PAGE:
Trees That Can Safely Be Planted in a Drain Field

Shallow-rooted herbaceous plants are the best variety of plant to grow in the drain field, however, some variety of trees, even though riskier, can be grown. Small, woody trees with a less-aggressive root structure are suitable. When planting the tree along the drain field, make sure it's as far away from the field as the tree's mature root spread. According to the Virginia Cooperative Extension, "one way to estimate this is by the ultimate height of the mature tree."

Weeping Crabapple

Weeping crabapple (Malus x scheideckeri 'Red Jade') is a variety of crabapple that grows 12 to 15 feet tall and 15 to 20 feet wide and is noted for its weeping shape and branches that come lose to touching the ground. The spring-blooming,1 1/2-inch-wide, white flower buds on weeping crabapple trees are tinged with pink to eventually open to all white. Followed are the small, bright red crabapples that mature during fall and persist into winter. The fruit on weeping crabapples are used to make jellies and are also enjoyed by birds. Weeping crabapple trees feature 3 1/2-inch-long glossy, green, tapered foliage. They grow best in full sun and moist, acidic, well-drained soil. Versatile, weeping crabapple is tolerant of a wide range of soil varieties. Plant weeping crabapple in USDA zones 4 to 8.

Flowering Dogwood

Flowering dogwood (Cornus florida 'Red Pygmy') is a small, slow-growing dwarf variety of dogwood tree that grows 3 to 7 feet tall and 2 to 5 feet wide, an ideal size in a drain field. It has a broad, pyramidal shape with a flat-topped habit and low branching. The early, spring-blooming flower clusters have petal-like bracts that open flat and form a large, single, 3- to 4-inch-wide flower. The 3- to 6-inch-wide oval, dark green leaves on flowering dogwood trees cast a red tinge in the fall. Flowering dogwood grows best in full sun to part shade and moist, nutrient-rich soils that are acidic. Plant in USDA zones 5 to 9.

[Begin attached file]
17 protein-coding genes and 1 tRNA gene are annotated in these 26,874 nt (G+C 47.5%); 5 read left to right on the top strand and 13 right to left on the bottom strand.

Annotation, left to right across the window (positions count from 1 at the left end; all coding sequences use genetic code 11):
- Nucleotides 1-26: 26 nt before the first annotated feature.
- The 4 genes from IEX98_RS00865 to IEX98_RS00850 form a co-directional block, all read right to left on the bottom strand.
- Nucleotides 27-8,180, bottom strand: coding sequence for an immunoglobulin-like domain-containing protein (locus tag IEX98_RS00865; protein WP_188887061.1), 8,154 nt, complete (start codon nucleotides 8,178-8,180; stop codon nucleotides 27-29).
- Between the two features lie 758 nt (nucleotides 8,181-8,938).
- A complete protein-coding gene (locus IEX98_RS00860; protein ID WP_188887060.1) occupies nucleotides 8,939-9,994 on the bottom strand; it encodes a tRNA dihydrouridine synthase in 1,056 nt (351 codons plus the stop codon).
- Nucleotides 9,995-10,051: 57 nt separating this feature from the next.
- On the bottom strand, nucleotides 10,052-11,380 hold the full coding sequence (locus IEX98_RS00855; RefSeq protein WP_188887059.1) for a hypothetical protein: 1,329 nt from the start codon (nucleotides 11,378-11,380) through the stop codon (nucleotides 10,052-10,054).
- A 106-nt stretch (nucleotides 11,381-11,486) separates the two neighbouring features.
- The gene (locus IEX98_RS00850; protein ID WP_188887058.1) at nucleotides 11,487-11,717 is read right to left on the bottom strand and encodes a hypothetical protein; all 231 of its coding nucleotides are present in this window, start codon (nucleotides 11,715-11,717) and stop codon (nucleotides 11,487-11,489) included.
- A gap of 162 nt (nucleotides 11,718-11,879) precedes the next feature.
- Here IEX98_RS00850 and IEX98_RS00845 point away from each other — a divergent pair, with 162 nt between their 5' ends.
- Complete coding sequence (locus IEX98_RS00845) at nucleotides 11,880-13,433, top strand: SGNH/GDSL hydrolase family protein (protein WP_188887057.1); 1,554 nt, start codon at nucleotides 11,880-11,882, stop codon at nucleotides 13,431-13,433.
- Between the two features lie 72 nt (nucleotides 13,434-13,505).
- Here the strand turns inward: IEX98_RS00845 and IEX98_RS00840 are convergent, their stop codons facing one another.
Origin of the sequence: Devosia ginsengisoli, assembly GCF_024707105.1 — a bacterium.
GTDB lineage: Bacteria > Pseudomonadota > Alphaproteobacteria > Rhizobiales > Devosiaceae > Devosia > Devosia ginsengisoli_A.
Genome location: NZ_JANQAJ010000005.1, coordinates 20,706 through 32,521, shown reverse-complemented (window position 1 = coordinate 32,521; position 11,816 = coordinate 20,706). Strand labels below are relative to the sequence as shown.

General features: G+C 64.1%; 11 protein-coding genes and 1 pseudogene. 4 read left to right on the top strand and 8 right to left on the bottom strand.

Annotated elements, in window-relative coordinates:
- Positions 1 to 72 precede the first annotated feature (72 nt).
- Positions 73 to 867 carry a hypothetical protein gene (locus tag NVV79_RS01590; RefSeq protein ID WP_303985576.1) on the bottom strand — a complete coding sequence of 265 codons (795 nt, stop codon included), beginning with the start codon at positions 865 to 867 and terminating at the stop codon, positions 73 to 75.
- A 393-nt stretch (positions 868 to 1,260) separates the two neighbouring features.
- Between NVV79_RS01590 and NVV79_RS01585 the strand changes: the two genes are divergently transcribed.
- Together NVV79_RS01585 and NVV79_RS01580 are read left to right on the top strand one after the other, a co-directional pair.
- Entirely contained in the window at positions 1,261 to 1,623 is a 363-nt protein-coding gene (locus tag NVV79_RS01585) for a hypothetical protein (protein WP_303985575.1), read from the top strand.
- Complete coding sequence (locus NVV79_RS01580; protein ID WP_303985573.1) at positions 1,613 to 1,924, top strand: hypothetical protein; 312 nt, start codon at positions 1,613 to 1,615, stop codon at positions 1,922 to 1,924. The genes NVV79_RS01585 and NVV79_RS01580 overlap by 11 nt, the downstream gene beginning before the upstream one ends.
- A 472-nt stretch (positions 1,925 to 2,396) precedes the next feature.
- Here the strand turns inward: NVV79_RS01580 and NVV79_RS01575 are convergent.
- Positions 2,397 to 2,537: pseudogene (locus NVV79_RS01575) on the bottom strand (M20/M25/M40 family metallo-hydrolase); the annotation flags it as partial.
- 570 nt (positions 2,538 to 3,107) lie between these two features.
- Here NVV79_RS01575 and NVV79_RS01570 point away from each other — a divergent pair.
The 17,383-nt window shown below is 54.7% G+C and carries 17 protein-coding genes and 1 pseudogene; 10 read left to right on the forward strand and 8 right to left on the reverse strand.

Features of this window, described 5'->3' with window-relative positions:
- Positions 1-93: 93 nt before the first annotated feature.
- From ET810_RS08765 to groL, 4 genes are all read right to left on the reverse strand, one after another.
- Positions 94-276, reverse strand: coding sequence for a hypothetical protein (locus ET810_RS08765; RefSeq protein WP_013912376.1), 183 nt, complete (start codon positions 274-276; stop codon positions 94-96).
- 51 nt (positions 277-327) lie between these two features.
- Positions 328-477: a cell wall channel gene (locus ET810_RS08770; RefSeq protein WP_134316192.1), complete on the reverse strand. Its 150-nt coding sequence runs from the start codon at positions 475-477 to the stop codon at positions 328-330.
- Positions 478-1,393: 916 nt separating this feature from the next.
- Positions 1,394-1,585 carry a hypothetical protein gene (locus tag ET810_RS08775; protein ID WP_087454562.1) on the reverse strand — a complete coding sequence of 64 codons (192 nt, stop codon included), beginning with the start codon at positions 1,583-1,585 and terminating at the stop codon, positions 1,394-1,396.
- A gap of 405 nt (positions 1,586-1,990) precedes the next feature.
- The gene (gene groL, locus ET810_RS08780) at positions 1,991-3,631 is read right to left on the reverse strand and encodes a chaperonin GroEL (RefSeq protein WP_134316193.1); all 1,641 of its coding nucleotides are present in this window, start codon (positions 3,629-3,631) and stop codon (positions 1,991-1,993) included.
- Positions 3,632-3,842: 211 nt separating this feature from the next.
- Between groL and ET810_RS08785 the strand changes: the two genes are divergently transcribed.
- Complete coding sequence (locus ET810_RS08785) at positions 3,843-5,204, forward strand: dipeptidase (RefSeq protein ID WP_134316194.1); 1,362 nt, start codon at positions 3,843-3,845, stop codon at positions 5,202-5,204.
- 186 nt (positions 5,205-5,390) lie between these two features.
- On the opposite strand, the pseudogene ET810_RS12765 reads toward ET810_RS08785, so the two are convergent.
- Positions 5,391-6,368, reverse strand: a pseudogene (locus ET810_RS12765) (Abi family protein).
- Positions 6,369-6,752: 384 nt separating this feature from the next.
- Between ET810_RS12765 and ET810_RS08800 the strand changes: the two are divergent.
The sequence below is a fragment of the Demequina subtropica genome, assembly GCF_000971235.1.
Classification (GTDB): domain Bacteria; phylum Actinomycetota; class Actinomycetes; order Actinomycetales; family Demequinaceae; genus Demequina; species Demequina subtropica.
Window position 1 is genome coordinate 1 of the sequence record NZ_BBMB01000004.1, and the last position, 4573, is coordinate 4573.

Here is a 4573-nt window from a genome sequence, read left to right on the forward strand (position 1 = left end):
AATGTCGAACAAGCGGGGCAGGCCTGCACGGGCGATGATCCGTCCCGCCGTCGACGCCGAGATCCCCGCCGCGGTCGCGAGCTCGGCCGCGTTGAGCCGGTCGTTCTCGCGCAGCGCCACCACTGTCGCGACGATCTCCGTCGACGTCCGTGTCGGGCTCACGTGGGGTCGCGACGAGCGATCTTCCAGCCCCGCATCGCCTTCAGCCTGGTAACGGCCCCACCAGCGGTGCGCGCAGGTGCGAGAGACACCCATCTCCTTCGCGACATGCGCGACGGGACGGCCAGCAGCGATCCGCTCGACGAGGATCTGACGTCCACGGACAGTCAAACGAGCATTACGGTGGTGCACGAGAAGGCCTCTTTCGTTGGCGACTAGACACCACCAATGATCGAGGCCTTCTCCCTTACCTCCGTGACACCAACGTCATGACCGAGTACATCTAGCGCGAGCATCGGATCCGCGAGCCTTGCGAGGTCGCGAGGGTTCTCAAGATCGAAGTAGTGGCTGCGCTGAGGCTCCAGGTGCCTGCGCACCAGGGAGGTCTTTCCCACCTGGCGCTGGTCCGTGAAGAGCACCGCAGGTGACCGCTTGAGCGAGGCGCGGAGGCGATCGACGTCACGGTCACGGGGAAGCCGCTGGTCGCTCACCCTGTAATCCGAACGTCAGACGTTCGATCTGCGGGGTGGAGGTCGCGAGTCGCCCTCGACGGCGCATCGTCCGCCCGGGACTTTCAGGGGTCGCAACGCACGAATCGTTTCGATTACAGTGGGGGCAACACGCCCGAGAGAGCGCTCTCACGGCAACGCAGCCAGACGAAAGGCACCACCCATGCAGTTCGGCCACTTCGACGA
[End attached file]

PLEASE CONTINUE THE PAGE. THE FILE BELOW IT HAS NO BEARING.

Purple-Leaf Sand Cherry

Purple-leaf sand cherry (Prunus x cistena) is a low-growing deciduous tree that grows 7 to 14 feet tall and 7 to 10 feet wide, making it a good choice tree to grow in the drain field. It has a rounded form and single, fragrant pink blooms that are followed by the small, black fruit. The deep red to purple leaves on purple-leaf sand cherry trees are red to purple and remain in color during the summer. Purple-leaf sand cherry grows best in full sun and moist, well-drained soil. Plant in USDA zones 2 to 8.

Keywords: drain field planting, drain field trees, weeping crabapple, flowering dogwood, purple-leaf cherry

About this Author

Callie Barber has been writing professionally since 2002. Barber's love for design and writing inspired her to create Design Your Revolution, a blog that shares creative and affordable ways to decorate indoor and outdoor living environments. Her articles have appeared on Travels.com and GardenGuides.com. Barber holds a Bachelors of Arts in international studies from the University of North Carolina.